Center for Human Modeling and Simulation

Document Type

Journal Article

Date of this Version


Publication Source

Medicine Meets Virtual Reality


A myriad of surgical tasks rely on puncturing tissue membranes (Fig. 1) and cutting through tissue mass. Properly training a practitioner for such tasks requires a simulator that can display both the graphical changes and the haptic forces of these deformations, punctures, and cutting actions. This paper documents our work to create a simulator that can model these effects in real time. Generating graphic and haptic output necessitates the use of a predictive model to track the tissue’s physical state. Many finite element methods (FEM) exist for computing tissue deformation ([1],[4]). These methods often obtain accurate results, but they can be computationally intensive for complex models. Real-time tasks using this approach are often limited in their complexity and workspace domain due to the large computational overhead of FEM. The computer graphics community has developed a large range of methods for modeling deformable media [5], often trading complete physical accuracy for computational speedup. Casson and Laugier [3] outline a mass-spring mesh model based on these principles, but they do not explore its usage with haptic interaction. Gerovich et al. [2] detail a set of haptic interaction rules (Fig. 2) for one dimensional simulation of multi-layer deformable tissue, but they do not provide strategies for integrating this model with realistic graphic feedback.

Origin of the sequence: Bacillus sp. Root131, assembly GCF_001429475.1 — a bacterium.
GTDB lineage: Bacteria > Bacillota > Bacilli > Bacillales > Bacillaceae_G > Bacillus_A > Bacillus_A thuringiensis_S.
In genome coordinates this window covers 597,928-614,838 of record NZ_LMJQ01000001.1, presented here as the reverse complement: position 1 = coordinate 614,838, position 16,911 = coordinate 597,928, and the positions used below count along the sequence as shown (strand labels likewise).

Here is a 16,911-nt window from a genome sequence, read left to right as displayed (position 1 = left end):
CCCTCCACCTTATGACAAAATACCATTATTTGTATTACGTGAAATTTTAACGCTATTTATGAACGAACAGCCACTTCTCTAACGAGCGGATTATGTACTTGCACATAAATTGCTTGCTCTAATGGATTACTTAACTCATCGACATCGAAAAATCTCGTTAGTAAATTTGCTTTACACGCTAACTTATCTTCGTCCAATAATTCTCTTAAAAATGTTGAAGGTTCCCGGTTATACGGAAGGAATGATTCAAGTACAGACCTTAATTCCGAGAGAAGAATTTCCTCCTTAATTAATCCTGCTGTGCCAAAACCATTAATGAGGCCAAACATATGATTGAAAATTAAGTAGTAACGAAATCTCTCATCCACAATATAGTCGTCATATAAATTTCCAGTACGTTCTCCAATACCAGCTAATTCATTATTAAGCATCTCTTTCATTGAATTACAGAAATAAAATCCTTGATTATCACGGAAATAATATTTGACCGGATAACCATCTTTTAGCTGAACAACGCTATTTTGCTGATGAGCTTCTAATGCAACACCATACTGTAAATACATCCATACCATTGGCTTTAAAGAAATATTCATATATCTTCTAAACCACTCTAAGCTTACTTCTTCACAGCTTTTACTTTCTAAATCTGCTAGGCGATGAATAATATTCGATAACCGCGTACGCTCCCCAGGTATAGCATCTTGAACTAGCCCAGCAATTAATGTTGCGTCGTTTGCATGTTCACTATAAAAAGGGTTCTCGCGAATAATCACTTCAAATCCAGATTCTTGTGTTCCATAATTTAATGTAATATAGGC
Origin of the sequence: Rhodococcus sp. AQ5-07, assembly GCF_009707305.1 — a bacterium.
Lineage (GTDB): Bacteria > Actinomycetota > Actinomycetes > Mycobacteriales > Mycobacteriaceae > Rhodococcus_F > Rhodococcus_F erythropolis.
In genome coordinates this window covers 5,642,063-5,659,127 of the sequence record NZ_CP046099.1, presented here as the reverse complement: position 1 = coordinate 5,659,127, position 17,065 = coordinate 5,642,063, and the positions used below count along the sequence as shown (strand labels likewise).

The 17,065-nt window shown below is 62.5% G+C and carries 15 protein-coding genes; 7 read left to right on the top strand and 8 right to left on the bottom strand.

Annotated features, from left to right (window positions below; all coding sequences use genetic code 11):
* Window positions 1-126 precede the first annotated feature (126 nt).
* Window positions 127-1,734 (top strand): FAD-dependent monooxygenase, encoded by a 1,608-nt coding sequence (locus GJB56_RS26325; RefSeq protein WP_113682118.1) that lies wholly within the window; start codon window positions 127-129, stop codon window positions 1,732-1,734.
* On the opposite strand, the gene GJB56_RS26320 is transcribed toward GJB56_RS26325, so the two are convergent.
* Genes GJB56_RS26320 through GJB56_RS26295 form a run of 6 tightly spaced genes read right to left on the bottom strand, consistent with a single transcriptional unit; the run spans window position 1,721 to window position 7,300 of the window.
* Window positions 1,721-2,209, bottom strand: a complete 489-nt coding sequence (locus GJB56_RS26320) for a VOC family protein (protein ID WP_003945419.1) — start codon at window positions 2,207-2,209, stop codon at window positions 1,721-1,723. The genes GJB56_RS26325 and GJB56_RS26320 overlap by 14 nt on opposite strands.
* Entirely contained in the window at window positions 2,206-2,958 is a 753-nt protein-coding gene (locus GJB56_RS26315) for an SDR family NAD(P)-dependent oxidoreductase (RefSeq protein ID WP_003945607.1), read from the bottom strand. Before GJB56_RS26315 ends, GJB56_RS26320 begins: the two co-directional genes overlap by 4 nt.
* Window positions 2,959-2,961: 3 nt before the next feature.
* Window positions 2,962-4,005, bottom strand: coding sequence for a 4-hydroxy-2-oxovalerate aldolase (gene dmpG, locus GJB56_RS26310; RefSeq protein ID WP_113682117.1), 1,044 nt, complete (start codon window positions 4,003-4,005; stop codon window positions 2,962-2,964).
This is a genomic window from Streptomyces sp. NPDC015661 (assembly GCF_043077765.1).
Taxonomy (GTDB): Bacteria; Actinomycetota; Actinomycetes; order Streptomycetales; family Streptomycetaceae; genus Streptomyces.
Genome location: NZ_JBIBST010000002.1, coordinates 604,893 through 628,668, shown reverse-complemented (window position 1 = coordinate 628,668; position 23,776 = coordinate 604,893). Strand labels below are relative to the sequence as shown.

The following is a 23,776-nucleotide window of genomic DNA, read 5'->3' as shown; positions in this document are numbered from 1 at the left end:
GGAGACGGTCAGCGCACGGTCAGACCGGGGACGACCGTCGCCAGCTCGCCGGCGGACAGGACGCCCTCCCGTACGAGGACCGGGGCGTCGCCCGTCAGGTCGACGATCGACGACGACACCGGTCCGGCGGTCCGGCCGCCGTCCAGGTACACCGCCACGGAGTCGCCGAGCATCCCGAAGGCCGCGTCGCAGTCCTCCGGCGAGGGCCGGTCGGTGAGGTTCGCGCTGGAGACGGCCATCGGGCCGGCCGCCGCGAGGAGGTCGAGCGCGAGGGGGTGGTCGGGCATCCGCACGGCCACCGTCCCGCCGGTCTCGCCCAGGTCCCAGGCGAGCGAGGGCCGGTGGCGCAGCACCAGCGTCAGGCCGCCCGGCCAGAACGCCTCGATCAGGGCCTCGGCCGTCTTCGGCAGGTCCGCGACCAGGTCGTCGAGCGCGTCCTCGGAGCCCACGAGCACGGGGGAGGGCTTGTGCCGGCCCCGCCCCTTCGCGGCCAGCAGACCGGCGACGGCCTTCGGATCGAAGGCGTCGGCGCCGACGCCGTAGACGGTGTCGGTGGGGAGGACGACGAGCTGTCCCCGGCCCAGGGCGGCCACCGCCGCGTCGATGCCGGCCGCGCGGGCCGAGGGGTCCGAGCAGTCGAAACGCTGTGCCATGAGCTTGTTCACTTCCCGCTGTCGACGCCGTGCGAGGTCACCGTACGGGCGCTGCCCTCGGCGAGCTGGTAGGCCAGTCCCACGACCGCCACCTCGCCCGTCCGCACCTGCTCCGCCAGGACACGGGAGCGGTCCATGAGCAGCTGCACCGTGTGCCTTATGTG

Copyright/Permission Statement

This is the author's post-print version.



Date Posted: 19 February 2016